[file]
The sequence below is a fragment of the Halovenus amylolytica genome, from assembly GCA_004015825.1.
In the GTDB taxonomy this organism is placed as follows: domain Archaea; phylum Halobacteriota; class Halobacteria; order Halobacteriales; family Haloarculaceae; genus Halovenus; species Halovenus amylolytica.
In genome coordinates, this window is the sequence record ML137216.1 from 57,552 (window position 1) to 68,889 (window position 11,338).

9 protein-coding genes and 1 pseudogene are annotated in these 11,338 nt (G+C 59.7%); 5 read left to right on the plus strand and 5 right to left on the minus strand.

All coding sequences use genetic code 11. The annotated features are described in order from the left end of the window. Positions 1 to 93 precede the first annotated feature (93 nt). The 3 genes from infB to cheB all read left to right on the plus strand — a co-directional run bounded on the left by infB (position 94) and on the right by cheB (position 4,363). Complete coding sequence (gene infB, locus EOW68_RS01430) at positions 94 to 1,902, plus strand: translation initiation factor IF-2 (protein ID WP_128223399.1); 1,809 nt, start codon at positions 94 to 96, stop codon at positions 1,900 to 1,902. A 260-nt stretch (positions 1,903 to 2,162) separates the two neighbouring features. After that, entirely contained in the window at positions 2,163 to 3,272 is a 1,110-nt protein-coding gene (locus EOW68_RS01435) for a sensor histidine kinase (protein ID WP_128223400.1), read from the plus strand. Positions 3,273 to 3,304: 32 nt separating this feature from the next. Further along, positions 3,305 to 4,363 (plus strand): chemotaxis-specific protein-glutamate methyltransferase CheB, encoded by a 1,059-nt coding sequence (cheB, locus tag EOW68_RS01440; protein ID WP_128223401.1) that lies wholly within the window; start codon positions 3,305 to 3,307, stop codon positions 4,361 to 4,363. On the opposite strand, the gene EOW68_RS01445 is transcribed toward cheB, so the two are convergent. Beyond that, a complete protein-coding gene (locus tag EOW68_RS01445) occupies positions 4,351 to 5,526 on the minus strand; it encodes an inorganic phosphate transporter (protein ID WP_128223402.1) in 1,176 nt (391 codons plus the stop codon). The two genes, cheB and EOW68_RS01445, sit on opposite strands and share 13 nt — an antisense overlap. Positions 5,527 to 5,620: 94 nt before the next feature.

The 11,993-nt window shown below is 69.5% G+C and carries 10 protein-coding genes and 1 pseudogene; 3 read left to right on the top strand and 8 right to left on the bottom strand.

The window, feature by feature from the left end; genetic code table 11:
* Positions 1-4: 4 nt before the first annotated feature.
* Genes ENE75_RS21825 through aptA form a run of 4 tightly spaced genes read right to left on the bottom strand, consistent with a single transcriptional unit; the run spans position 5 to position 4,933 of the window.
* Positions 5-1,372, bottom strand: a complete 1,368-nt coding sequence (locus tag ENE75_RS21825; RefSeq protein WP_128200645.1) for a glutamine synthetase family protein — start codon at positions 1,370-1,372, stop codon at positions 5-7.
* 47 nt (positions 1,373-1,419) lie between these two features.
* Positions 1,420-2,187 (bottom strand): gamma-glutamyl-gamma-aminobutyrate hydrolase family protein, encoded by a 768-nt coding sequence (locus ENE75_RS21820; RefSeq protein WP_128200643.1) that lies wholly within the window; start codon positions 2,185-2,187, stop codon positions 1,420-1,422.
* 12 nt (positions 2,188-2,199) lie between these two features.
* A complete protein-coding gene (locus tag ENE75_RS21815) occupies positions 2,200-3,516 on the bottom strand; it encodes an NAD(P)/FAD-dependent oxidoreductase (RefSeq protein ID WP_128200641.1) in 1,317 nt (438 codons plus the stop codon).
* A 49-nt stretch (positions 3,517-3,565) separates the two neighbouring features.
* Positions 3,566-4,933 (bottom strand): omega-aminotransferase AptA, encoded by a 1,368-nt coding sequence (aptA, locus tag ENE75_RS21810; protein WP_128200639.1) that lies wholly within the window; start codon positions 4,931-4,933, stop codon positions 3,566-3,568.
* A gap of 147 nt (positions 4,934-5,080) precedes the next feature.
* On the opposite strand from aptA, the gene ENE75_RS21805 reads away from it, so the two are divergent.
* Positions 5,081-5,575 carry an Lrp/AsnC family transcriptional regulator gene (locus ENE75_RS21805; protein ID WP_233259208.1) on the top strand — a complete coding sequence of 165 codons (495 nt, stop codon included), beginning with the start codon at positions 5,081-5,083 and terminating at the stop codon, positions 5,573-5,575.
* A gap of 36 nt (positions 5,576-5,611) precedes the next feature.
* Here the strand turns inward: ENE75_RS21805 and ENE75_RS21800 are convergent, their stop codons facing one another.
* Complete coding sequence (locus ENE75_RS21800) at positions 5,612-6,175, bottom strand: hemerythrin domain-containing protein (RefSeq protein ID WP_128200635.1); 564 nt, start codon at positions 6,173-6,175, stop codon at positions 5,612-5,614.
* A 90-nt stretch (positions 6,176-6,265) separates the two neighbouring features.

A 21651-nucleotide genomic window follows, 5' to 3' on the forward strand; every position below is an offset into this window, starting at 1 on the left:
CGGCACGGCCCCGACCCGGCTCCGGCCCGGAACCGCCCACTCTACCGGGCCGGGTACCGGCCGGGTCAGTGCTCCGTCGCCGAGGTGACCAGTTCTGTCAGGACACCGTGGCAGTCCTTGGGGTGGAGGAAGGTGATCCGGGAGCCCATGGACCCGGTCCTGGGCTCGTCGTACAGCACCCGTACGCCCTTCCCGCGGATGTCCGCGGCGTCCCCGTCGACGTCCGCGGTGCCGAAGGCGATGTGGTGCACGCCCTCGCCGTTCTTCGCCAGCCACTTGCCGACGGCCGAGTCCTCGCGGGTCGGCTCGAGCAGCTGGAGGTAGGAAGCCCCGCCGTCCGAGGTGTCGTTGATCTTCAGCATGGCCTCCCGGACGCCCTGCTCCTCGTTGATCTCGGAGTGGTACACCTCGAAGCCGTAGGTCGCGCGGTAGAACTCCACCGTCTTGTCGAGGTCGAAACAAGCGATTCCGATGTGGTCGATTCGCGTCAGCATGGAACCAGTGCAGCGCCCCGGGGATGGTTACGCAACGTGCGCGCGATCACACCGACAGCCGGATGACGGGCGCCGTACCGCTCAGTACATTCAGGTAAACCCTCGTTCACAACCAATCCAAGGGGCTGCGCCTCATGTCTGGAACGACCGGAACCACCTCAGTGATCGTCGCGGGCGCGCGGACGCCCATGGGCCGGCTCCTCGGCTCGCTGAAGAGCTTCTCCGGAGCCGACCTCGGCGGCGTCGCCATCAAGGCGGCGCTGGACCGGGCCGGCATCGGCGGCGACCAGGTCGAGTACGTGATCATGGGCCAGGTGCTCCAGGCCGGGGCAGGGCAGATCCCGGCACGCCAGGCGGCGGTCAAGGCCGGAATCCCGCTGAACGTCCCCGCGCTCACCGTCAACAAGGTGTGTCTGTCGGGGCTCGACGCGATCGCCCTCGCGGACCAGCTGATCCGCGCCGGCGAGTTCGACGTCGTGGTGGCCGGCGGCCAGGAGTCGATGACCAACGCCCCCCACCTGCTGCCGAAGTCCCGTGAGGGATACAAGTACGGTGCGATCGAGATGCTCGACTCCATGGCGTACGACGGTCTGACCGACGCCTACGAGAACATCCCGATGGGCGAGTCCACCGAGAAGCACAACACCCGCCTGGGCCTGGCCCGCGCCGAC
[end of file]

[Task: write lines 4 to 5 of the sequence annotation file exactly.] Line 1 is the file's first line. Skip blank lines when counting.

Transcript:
9 protein-coding genes and 1 pseudogene are annotated in these 11,338 nt (G+C 59.7%); 5 read left to right on the plus strand and 5 right to left on the minus strand.

All coding sequences use genetic code 11. The annotated features are described in order from the left end of the window. Positions 1 to 93 precede the first annotated feature (93 nt). The 3 genes from infB to cheB all read left to right on the plus strand — a co-directional run bounded on the left by infB (position 94) and on the right by cheB (position 4,363). Complete coding sequence (gene infB, locus EOW68_RS01430) at positions 94 to 1,902, plus strand: translation initiation factor IF-2 (protein ID WP_128223399.1); 1,809 nt, start codon at positions 94 to 96, stop codon at positions 1,900 to 1,902. A 260-nt stretch (positions 1,903 to 2,162) separates the two neighbouring features. After that, entirely contained in the window at positions 2,163 to 3,272 is a 1,110-nt protein-coding gene (locus EOW68_RS01435) for a sensor histidine kinase (protein ID WP_128223400.1), read from the plus strand. Positions 3,273 to 3,304: 32 nt separating this feature from the next. Further along, positions 3,305 to 4,363 (plus strand): chemotaxis-specific protein-glutamate methyltransferase CheB, encoded by a 1,059-nt coding sequence (cheB, locus tag EOW68_RS01440; protein ID WP_128223401.1) that lies wholly within the window; start codon positions 3,305 to 3,307, stop codon positions 4,361 to 4,363. On the opposite strand, the gene EOW68_RS01445 is transcribed toward cheB, so the two are convergent. Beyond that, a complete protein-coding gene (locus tag EOW68_RS01445) occupies positions 4,351 to 5,526 on the minus strand; it encodes an inorganic phosphate transporter (protein ID WP_128223402.1) in 1,176 nt (391 codons plus the stop codon). The two genes, cheB and EOW68_RS01445, sit on opposite strands and share 13 nt — an antisense overlap. Positions 5,527 to 5,620: 94 nt before the next feature.